Back to School Problems: How Kids Can Combat Allergies in School

Back to School Problems: How Kids Can Combat Allergies in School

Your child may flourish academically and socially once they get back to school but the ongoing health concerns may get in the way of their performance. William Anderegg, an assistant professor in biology, stated that allergies have a huge impact on a child's health as they affect both their school performance and their immunity against diseases.

As a loving parent, you may get worried about your child’s safety in school. So, here are some tips to help ensure your child's health and safety at all times.

Discuss Important Matters with School Officials

Once your child returns to school, take the time to meet with the school administrator, teachers, and the school nurse to discuss your child’s allergies. These individuals will be looking out for your child while they’re in class. Thus, they can cater to your child’s needs and keep them in good health.

During the meeting, it’s important to go over your child’s allergies and medical history. Then discuss specific action plans in case of any allergy attacks. This plan needs to go over emergency responses and the school nurse needs to be present, so that you can discuss the potential of any severe allergic reactions. If the school nurse has undergone an RN to BSN program they will be knowledgeable in handling patients with different medical conditions, including allergic reactions. Moreover, they're trained to educate others, meaning they can teach and prepare other personnel for emergency situations.

On top of that, it’s also important to discuss mealtime rules and regulations if your child has food allergies. Dedicated student aides can help in supervising young children who may not understand the dangers of eating food that they’re allergic to. It is also a good idea to suggest allergy tables to the school, so that your child is less exposed to potential food allergens from their classmates’ meals.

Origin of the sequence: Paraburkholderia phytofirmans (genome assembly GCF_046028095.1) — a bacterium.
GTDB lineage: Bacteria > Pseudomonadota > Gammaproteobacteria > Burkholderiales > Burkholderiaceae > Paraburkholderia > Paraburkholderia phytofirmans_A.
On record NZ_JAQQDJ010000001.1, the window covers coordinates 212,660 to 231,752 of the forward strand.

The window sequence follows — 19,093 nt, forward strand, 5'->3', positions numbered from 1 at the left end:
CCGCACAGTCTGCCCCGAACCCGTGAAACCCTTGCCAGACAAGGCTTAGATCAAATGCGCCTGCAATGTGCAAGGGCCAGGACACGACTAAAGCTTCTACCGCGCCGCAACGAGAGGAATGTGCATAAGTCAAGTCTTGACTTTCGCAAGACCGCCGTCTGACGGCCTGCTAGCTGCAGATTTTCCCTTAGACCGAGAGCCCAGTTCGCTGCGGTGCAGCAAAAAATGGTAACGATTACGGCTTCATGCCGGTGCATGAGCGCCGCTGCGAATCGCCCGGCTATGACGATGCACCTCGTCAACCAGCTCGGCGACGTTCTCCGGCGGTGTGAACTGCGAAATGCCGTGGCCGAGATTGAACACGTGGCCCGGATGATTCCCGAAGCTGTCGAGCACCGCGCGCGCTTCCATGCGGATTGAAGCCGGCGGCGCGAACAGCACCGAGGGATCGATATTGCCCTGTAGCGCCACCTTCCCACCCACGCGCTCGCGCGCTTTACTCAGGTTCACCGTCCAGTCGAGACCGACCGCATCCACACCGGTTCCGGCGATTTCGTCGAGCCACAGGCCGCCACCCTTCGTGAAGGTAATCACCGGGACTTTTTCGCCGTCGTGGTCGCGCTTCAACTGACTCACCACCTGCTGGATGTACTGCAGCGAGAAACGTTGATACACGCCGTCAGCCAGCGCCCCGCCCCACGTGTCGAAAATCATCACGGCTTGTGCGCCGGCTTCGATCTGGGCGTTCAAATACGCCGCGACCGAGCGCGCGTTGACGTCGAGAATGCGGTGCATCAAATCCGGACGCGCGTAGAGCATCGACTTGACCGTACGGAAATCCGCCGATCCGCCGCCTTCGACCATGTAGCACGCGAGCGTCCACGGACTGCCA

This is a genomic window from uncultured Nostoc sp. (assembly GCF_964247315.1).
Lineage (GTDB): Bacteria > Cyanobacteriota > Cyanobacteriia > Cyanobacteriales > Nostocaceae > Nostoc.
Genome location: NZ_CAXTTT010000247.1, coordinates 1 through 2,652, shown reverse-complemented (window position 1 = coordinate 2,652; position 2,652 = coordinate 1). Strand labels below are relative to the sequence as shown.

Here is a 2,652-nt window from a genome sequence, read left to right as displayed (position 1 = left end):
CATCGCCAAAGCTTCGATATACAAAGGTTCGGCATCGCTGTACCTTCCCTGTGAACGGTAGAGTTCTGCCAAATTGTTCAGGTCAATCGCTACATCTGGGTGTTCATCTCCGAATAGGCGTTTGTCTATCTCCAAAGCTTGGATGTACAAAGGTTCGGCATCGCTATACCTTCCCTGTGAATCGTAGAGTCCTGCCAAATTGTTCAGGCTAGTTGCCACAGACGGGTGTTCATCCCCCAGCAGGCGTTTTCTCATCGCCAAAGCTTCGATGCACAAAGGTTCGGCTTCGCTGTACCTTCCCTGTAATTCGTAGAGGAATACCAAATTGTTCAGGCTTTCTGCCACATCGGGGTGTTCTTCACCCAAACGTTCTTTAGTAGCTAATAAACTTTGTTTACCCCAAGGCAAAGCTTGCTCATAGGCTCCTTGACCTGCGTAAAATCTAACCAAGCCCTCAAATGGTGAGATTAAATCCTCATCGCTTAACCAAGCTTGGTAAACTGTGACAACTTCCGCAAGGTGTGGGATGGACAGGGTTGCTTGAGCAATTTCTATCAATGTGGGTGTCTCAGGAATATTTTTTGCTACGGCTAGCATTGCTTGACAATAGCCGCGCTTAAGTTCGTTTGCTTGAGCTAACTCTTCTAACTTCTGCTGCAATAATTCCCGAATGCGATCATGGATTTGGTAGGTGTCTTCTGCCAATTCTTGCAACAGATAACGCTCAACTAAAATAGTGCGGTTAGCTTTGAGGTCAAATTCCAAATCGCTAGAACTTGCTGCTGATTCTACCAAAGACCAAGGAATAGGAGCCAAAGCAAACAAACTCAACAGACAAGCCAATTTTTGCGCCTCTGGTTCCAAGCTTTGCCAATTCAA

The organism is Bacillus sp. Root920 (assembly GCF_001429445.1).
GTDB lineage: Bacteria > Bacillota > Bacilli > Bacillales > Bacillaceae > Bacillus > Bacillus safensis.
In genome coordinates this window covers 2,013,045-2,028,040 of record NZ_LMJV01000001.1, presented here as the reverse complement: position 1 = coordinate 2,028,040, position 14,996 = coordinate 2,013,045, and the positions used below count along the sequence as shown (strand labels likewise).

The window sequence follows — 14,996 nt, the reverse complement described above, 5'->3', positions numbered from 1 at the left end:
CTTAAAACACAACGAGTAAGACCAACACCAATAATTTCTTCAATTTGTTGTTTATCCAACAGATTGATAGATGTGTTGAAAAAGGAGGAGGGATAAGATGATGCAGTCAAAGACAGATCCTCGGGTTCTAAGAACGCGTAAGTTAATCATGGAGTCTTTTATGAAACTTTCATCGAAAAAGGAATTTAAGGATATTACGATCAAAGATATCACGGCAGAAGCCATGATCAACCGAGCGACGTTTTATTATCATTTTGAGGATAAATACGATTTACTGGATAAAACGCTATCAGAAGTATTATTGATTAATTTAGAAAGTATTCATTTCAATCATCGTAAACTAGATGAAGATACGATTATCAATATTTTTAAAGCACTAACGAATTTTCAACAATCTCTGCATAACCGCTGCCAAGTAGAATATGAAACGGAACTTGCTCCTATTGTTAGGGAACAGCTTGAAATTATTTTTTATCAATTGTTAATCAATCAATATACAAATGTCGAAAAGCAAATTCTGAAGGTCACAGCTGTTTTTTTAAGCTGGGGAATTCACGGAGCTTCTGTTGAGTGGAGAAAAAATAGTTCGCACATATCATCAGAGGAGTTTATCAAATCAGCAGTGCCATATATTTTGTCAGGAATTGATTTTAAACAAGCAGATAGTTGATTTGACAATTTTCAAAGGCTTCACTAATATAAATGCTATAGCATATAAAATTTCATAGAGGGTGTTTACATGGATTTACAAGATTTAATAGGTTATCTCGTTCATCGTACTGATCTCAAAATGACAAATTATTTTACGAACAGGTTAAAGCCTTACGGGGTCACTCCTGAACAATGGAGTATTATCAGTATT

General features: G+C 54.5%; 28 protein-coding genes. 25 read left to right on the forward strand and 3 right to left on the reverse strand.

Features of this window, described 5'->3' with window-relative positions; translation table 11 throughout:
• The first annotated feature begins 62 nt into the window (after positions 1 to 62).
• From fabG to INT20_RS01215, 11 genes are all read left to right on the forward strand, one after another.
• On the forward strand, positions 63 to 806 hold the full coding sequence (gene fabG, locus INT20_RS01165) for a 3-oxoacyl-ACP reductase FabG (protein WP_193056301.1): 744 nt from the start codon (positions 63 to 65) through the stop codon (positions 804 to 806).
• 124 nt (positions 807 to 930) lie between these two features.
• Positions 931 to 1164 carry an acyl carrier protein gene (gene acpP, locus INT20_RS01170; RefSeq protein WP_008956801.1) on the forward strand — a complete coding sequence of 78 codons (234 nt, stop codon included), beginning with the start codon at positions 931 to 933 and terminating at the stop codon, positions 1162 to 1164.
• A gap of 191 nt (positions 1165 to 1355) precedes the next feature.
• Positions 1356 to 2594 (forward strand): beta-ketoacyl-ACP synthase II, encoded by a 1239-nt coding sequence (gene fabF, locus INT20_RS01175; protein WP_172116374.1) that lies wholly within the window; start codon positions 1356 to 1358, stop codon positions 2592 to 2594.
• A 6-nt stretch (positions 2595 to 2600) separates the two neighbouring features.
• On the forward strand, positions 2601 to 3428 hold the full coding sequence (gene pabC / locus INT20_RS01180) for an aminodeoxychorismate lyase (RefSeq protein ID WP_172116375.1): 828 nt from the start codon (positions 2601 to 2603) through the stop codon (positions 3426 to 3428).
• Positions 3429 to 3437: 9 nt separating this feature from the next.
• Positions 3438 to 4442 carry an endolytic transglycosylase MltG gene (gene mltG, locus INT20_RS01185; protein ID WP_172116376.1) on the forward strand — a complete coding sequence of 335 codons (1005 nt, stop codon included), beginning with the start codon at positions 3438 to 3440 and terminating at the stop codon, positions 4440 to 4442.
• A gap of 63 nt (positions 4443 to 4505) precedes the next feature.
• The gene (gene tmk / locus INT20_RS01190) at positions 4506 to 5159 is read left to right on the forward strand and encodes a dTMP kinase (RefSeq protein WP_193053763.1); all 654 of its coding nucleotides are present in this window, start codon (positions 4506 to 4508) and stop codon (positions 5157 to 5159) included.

Make Sure That Their Classrooms Are Safe

Your child will spend the majority of their time inside the classroom, so it’s important to make this setting as safe as possible. For instance, atmospheric researchers from Goethe University pointed out that air purifiers with a class H13 filter can help in lowering particulate matter in the air. In essence, these gadgets help in cleaning the air so that your child is less exposed to allergy triggers and even harmful viruses.

You can also lessen your child’s exposure to allergies by asking school administrators to keep windows closed, especially when the pollen counts are high. Leaky water fixtures must also be fixed since mold droppings can cause alarming allergic reactions.

Let Your Child Wear a Mask

Little kids may be uncomfortable with wearing masks, but this preventive measure will keep them safe from various health concerns. First and foremost, these masks can protect kids from the Covid-19 virus. This is important because most children still aren’t vaccinated against the virus.

Moreover, it has been discovered that you can reduce symptoms of seasonal allergies and allergic rhinitis by wearing a face mask. Dr. Amina Abdeldaim, an allergist and medical director, stated that cloth masks can be very effective against environmental particles, which are larger. However, consider using a finer mask or two masks if your child is allergic to particles of smaller sizes.

Create an Action Plan with Your Child

Before sending your child to school, it’s important to teach them how to manage their own allergies. Start by discussing what their allergies are, and how they can avoid these allergens. Then teach them how to look out for warning signs of severe allergic reactions, such as itchiness, shortness of breath, dizziness, stomach cramps, and much more. If they experience any of these warning signs, tell them to approach their teacher and their school nurse immediately.

Schools can contain allergens that could trigger alarming side effects in your child. Keep them safe and healthy by discussing their allergies with school officials and with themselves, improving their learning environment, and letting taking necessary precautions.

Article contributed by Brooklynn Tasse. 

Brooklynn Tasse is a full-time kindergarten teacher and is also pursuing a postgraduate degree in educational psychology. When she isn't tending to the children in her class, she's lounging with her dog, Piper.